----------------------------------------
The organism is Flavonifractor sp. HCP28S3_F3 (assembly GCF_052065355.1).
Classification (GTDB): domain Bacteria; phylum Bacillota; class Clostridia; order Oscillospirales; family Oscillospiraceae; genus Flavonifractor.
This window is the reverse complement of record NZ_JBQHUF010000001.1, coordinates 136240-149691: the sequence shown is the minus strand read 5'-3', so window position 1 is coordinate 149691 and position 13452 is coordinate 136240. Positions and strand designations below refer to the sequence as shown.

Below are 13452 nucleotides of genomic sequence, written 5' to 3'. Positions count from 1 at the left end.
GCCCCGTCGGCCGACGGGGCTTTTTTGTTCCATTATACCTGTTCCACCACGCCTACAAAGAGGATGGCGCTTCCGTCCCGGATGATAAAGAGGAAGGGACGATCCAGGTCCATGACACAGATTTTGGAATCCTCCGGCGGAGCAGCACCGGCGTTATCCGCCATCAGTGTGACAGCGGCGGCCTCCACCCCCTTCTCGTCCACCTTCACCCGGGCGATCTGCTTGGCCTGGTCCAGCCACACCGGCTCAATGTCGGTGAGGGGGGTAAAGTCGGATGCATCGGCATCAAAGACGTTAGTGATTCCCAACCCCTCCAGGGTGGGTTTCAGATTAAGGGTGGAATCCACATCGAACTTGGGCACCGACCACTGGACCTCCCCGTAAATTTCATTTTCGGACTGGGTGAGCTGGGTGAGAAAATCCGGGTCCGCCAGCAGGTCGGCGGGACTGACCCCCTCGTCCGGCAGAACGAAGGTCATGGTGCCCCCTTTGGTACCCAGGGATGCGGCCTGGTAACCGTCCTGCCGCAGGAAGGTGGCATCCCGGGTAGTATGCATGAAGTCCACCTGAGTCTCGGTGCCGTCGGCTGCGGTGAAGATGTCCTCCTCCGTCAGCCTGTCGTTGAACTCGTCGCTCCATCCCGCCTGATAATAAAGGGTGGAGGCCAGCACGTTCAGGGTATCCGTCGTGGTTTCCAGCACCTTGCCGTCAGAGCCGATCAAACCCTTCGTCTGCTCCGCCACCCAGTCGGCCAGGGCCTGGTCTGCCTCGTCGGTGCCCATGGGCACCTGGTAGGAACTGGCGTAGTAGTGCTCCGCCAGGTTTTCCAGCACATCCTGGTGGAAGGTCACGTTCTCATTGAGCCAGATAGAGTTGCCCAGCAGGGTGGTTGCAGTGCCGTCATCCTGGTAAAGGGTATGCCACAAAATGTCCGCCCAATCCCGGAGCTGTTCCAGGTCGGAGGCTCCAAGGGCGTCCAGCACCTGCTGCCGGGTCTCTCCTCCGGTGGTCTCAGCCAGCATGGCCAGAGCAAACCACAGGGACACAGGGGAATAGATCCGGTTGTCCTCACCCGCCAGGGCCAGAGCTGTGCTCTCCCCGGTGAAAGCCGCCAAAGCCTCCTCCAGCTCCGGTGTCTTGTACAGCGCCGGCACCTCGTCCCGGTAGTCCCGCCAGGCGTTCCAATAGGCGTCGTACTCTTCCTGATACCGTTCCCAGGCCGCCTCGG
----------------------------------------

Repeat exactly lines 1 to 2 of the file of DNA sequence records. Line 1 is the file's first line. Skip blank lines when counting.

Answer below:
The organism is Flavonifractor sp. HCP28S3_F3 (assembly GCF_052065355.1).
Classification (GTDB): domain Bacteria; phylum Bacillota; class Clostridia; order Oscillospirales; family Oscillospiraceae; genus Flavonifractor.